Joliet Order of Protection Lawyer

Orders Of Protection

An Order of Protection is a court order available to “family or household members” prohibiting the abuser from certain activities or ordering the abuser to take certain actions.

There are three types of Orders of Protection:

  • Emergency Order of Protection (usually lasts for 21 days and then a full hearing is held)
  • Interim Order of Protection (usually last for up to 30 days)
  • Plenary Order of Protection (may last for up to 2 years)

An Order of Protection can be filed against a family or household member who has committed acts of domestic violence against you or your minor child.

A family or household member includes:

  • A parent, step-parent, or grandparent
  • A person related to you by blood or marriage
  • A step-child or child of yours even if you are not married to the child’s mother or father
  • Boyfriend / Girlfriend (former dating relationship)
  • Siblings, step-siblings
  • Spouse or Ex-spouse

Acts of domestic violence include:

  • Exploitation
  • Harassment  
  • Interfering with personal liberty  
  • Intimidation of a dependent  
  • Physical abuse  
  • Stalking  
  • Willful deprivation  

An order of protection may:

  • prohibit abuser from continuing threats and abuse 
  • bar abuser from shared residence or bar abuser while using drugs or alcohol
  • order abuser to stay away from you and other persons protected by the order and/or bar abuser from your work, school, or other specific locations
  • require abuser to attend counseling
  • prohibit abuser from hiding a child from you or taking a child out of state
  • require abuser to appear in court or bring a child to court
  • give you temporary physical possession of children or give you temporary legal custody
  • specify visitation rights
  • bar abuser from accessing child’s records
  • give you certain personal property and require abuser to turn it over, or bar abuser from damaging, destroying or selling certain personal property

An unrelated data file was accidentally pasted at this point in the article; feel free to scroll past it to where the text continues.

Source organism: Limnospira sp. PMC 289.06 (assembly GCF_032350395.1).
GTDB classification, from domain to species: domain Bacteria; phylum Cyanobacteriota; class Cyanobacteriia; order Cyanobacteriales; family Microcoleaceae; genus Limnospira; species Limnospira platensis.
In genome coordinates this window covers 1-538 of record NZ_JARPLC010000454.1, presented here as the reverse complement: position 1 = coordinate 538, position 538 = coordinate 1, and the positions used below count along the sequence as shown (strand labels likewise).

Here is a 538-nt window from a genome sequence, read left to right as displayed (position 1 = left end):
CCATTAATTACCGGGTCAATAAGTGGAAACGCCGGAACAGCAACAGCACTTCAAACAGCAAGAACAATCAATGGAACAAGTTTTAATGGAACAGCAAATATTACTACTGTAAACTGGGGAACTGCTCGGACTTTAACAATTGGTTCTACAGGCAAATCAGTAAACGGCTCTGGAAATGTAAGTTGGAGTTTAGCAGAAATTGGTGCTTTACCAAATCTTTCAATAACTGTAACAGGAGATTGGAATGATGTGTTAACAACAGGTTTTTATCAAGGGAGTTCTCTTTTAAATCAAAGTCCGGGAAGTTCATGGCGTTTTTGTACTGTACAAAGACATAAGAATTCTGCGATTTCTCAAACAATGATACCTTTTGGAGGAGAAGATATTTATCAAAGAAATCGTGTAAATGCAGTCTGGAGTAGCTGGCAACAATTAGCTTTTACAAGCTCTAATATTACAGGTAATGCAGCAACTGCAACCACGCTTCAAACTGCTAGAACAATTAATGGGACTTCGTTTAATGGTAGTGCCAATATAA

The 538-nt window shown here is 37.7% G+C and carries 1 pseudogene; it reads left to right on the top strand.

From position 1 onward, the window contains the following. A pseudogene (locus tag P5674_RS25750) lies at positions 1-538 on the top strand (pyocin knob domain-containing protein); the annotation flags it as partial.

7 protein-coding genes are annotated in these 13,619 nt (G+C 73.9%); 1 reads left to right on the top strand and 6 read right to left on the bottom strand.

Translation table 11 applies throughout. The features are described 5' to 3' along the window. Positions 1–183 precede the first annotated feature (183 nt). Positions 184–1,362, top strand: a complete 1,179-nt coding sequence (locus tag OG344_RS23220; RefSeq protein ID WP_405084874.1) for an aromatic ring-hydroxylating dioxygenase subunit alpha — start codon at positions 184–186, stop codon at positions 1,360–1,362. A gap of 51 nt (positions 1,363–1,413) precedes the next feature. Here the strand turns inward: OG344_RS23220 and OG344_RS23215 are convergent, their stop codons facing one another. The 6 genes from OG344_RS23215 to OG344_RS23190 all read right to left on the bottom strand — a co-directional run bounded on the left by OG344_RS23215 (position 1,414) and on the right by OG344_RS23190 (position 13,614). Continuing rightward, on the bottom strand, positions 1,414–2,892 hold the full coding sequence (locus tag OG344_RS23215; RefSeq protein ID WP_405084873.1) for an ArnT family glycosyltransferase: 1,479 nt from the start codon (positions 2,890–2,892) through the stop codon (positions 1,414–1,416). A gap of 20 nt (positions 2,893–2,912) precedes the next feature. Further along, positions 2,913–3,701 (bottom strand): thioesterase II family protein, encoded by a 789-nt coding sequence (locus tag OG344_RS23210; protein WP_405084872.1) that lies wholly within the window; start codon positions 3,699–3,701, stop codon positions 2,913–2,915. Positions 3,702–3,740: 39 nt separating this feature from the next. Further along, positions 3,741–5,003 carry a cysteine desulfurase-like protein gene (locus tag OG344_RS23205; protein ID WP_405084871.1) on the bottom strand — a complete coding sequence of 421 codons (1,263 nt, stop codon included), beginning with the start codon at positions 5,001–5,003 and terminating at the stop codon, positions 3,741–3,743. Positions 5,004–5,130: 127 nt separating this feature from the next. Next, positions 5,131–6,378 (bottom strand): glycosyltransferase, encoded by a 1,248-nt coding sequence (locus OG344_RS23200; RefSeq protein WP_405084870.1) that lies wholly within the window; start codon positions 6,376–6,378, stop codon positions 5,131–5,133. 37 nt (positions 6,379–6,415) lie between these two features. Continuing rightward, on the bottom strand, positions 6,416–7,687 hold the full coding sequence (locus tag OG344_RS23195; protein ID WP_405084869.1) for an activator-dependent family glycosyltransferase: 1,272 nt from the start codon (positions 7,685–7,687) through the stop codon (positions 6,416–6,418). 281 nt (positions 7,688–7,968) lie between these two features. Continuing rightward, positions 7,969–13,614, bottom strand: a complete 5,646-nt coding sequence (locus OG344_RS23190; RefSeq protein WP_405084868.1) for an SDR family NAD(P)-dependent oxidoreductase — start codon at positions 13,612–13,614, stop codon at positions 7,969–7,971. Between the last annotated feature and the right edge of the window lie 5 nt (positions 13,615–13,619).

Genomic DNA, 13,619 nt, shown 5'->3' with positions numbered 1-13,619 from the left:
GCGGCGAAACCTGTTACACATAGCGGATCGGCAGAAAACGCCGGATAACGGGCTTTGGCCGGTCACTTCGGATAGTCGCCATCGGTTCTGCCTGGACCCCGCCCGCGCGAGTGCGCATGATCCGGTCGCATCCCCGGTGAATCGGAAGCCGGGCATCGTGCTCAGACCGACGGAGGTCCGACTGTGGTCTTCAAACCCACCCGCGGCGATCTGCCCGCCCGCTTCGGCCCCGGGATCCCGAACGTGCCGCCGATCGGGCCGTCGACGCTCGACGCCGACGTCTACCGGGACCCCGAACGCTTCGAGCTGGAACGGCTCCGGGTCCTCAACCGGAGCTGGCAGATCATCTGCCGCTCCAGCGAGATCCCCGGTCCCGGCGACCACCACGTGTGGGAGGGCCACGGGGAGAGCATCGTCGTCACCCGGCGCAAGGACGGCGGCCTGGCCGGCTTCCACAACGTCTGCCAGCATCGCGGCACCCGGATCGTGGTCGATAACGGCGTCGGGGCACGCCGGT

• require abuser to pay you support for minor children living with you, require abuser to pay you for losses suffered from the abuse, require abuser to pay for your or your children’s shelter or counseling services
  • require abuser to turn weapons over to local law enforcement, if there is danger of illegal use against you
  • prohibit abuser from other actions
  • to protect you, require abuser to take other actions

To obtain an Order of Protection, you can:

  • Ask your attorney to file in civil court
  • Request an order with your divorce
  • Request an order during a criminal trial 
  • Go to your local circuit court clerk’s office and get papers to seek an order of protection for yourself

Violation An Order Of Protection

Violating an order of protection is a Class A misdemeanor, and the abuser could go to jail for up to 364 days and pay a $25 fine. A second violation of an order of protection (or a violation after conviction of a serious crime against a family or household member) can be a felony. If an abuser commits a second violation of order of protection, courts must sentence the abuser to 24 hours jail time and order abuser to pay $100 domestic violence fine, unless the increased fine will impose an undue harm on you, the victim of the domestic violence.

Contact A Joliet Order Of Protection Lawyer For Help

Whether you need an Order of Protection or you need to defend yourself against one, it’s always best to have a lawyer represent you. The Law Offices of Neil Patel has the experience and knowledge to help you – call TODAY for a free consultation!